JUDICIARY HELPS DEMOCRACY AT ATHGARH, BUT THE ISSUE IS DIFFERENT

Subhas Chandra Pattanayak

In these pages, on April 7, 2009, under the caption “Spirit of democracy is in danger at Athgarh: EC must immediately interfere”, I had noted:

Obliteration of BJD candidate from the election scenario in Athgarh on flimsy / misconceived / misconstrued technical grounds is nothing but denial of voting rights to the voters who should, as members and supporters of BJD, have certainly voted for Sri Swain. This is nothing but a bureaucratic assault on democracy.

I am happy that the Orissa High Court has nullified the rejection of nomination papers of Swain and tried to save democracy from bureaucratic assault.

But the High Court’s verdict also stands on technical defects in the order of the Returning Officer;when the real issue staying away from its purview, has not been judicially tested.

The real issue that is more relevant to democracy revolves round the conduct of the Returning Officer (R.O.) as well as the Election Commission (EC). Had the EC heard Swain in right earnest and corrected the wrong committed by its agent, the R.O., the situation for the case before the High Court should never have developed.

In my article cited supra, I had mentioned;

A section of voters belonging to the Athgarh Assembly Constituency in the District of Cuttack are subjected to a situation where they cannot vote for the candidate of their choice in election 2009. The Returning Officer has virtually preempted their democratic participation by rejecting the nomination papers of BJD candidate Ranendra Pratap Swain on technical ground. But the ground is very flimsy and in fact mischievous enough to render voting right of those citizens inconsequential.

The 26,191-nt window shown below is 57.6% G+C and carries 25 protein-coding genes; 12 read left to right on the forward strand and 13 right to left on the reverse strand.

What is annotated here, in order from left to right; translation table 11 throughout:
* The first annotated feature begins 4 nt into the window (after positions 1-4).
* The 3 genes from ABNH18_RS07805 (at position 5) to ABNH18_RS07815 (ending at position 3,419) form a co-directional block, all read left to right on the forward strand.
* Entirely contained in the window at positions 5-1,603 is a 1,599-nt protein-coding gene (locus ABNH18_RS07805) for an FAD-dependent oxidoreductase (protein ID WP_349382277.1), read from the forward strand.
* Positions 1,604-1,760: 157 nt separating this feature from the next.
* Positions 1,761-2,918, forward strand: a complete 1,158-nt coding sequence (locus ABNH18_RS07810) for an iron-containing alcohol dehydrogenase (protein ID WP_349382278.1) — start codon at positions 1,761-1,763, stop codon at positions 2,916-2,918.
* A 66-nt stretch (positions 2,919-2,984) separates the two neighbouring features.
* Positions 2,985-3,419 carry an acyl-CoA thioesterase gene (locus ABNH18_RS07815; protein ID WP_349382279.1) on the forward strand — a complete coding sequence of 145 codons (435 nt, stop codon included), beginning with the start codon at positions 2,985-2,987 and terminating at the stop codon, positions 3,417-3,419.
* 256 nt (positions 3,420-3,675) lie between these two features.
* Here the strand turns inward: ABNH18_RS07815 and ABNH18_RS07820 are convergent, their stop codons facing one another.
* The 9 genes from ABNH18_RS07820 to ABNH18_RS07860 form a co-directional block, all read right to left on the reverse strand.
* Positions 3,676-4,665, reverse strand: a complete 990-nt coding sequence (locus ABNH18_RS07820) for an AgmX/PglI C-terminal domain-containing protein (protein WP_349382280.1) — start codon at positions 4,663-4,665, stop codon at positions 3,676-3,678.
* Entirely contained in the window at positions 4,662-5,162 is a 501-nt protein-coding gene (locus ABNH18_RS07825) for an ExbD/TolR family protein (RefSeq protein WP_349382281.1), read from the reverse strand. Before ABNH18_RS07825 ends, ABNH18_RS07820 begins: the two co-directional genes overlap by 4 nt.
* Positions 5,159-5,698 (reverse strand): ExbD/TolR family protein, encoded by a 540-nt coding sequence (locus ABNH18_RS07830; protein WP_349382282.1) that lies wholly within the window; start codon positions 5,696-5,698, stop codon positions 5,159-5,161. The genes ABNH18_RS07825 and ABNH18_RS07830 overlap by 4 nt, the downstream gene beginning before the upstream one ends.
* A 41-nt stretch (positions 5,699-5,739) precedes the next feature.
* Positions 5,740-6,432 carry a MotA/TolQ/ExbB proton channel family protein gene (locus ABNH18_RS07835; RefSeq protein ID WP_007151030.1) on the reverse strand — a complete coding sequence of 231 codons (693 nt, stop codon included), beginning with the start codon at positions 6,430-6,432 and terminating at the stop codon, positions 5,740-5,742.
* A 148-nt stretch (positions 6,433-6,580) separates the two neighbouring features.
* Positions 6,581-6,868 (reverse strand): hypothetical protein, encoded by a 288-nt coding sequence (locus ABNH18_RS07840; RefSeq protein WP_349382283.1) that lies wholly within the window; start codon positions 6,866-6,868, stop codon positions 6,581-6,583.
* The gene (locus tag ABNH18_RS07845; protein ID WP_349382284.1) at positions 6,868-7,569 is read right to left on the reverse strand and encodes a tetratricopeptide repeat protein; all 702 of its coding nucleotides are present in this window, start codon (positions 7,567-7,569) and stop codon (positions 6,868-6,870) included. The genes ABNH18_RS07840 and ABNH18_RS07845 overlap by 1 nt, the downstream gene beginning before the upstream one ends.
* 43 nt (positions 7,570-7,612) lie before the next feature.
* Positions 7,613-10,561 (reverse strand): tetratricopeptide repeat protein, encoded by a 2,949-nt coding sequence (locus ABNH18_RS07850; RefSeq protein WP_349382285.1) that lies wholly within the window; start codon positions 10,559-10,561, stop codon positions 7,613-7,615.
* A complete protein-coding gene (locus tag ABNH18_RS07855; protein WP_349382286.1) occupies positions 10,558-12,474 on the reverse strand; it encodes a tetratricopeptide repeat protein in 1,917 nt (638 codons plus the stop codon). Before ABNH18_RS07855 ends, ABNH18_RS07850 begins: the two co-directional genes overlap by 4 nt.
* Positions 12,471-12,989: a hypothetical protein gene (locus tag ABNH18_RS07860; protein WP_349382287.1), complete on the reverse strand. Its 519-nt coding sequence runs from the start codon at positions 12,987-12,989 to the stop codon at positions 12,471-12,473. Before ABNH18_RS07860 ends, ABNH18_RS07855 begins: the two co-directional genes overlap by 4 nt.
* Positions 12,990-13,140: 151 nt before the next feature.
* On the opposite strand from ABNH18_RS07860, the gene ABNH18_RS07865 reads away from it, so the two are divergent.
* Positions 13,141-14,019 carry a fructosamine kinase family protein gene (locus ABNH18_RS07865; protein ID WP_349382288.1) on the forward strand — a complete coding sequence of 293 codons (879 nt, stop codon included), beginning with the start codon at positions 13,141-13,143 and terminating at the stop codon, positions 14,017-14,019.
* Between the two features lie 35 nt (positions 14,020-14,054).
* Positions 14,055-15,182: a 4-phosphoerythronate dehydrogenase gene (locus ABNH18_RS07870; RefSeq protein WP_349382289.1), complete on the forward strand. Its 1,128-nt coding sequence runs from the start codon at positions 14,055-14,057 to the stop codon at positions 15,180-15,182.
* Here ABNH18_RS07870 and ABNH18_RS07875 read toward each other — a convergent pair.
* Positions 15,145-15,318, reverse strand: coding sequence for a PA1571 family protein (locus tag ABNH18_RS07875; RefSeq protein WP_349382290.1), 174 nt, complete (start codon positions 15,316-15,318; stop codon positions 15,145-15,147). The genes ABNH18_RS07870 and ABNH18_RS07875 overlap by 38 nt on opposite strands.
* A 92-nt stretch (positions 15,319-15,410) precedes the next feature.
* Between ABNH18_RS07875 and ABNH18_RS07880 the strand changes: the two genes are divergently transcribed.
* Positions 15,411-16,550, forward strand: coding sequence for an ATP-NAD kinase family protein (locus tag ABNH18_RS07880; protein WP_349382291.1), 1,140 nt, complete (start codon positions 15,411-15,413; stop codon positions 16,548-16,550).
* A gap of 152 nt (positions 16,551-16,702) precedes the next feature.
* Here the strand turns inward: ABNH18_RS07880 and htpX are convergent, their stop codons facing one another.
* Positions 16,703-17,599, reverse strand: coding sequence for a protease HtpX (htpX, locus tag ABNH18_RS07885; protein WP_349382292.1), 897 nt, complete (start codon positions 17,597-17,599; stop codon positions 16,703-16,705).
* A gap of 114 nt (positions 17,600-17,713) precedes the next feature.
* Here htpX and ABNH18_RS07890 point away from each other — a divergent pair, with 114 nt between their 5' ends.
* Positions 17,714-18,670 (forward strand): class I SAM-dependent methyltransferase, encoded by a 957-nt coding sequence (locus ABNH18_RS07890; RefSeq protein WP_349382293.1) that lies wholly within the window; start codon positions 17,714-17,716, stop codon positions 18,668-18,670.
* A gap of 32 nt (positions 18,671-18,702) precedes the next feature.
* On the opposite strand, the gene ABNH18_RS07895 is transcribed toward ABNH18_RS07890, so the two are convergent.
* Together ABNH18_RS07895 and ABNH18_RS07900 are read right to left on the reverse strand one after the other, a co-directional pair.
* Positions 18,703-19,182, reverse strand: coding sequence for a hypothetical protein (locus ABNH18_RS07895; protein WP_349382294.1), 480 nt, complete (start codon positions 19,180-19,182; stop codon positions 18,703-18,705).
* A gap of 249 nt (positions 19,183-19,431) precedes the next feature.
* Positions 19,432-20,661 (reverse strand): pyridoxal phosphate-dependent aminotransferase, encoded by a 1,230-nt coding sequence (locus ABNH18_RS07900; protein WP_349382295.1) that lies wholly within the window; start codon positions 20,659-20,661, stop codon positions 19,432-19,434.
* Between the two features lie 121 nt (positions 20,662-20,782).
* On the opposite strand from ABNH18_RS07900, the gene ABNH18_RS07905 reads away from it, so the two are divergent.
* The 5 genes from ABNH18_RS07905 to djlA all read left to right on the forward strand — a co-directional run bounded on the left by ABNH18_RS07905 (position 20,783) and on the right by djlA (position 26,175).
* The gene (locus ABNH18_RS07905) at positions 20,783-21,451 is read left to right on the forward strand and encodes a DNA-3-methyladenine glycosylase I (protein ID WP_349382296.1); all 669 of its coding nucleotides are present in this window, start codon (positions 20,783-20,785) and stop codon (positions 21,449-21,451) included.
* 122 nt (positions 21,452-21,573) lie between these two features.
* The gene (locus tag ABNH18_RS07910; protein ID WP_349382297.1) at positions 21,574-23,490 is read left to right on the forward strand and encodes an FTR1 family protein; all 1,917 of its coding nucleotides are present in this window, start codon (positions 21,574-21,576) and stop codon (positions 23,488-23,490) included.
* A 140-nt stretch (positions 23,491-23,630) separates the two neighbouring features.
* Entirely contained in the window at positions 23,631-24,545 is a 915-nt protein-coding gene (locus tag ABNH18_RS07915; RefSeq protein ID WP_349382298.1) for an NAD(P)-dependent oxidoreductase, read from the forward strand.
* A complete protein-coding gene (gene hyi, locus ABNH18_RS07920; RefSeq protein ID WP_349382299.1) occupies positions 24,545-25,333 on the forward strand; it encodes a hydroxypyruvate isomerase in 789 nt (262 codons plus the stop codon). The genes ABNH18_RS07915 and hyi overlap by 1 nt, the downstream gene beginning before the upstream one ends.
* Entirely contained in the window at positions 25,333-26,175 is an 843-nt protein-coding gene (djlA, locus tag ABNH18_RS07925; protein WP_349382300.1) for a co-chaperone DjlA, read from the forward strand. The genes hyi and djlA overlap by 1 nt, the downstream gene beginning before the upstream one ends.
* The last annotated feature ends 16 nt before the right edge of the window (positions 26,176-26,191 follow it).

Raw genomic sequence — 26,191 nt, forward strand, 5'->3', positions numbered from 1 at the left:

The Returning Officer believes that he is right in rejecting the nomination papers of Sri Swain. He cites election guidelines in support of the action he has taken. The guidelines say that a candidate of a political party shall have to annex the party ticket to the nomination papers. In Swain’s case, at the time of scrutiny on April 6 it was found that only the Xerox copy of his party ticket was annexed, not the original. Hence, his nomination papers were rejected.

This technicality kills the spirit of democracy.

Democracy is a moving political system. It cannot be stymied with misconceived guidelines of the Election Commission or by bureaucratic blunt heads. …………………………………..EC is empowered to conduct the election. He is not empowered to conduct non-election of any candidate by his party members and supporters. In rejecting Ranendra Pratap’s nomination papers the Returning Officer acting on behalf of the EC has tried to play exactly this mischief.

If the R.O was right that the party ticket submitted by Swain was not in original but merely a Xerox copy thereof, I had argued that it was the R.O.’s duty to collect the ticket from BJD or to ascertain the correctness of the Xeroxed ticket placed before him by tallying the issuing authority’s signature with the signature thereon. But the R.O. has failed to do this and instead has created a severe dislocation in peoples’ duty to elect their preferred representative.

In yet another article on April 15, 2009 titled “Election Commission strangulated democracy at Athgarh: whither has gone judicial activism?” I had noted in these pages: